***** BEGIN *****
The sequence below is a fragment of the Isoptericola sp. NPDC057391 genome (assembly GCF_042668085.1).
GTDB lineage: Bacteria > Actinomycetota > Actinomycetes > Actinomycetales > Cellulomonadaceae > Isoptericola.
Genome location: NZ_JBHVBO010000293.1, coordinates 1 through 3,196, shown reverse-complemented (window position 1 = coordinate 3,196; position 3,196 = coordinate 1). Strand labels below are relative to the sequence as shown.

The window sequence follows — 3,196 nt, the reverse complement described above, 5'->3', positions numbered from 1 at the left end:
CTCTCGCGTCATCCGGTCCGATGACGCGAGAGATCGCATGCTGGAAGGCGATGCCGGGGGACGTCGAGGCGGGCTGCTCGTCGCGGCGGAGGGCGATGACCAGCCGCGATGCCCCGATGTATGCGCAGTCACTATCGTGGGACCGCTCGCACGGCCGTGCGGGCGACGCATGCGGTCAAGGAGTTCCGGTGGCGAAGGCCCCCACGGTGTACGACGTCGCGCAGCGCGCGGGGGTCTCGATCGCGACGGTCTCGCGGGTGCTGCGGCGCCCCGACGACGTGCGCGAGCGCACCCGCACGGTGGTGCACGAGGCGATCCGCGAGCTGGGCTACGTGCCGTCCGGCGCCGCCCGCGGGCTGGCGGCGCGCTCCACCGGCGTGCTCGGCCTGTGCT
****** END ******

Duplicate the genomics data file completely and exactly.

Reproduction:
The sequence below is a fragment of the Isoptericola sp. NPDC057391 genome (assembly GCF_042668085.1).
GTDB lineage: Bacteria > Actinomycetota > Actinomycetes > Actinomycetales > Cellulomonadaceae > Isoptericola.
Genome location: NZ_JBHVBO010000293.1, coordinates 1 through 3,196, shown reverse-complemented (window position 1 = coordinate 3,196; position 3,196 = coordinate 1). Strand labels below are relative to the sequence as shown.

The window sequence follows — 3,196 nt, the reverse complement described above, 5'->3', positions numbered from 1 at the left end:
CTCTCGCGTCATCCGGTCCGATGACGCGAGAGATCGCATGCTGGAAGGCGATGCCGGGGGACGTCGAGGCGGGCTGCTCGTCGCGGCGGAGGGCGATGACCAGCCGCGATGCCCCGATGTATGCGCAGTCACTATCGTGGGACCGCTCGCACGGCCGTGCGGGCGACGCATGCGGTCAAGGAGTTCCGGTGGCGAAGGCCCCCACGGTGTACGACGTCGCGCAGCGCGCGGGGGTCTCGATCGCGACGGTCTCGCGGGTGCTGCGGCGCCCCGACGACGTGCGCGAGCGCACCCGCACGGTGGTGCACGAGGCGATCCGCGAGCTGGGCTACGTGCCGTCCGGCGCCGCCCGCGGGCTGGCGGCGCGCTCCACCGGCGTGCTCGGCCTGTGCT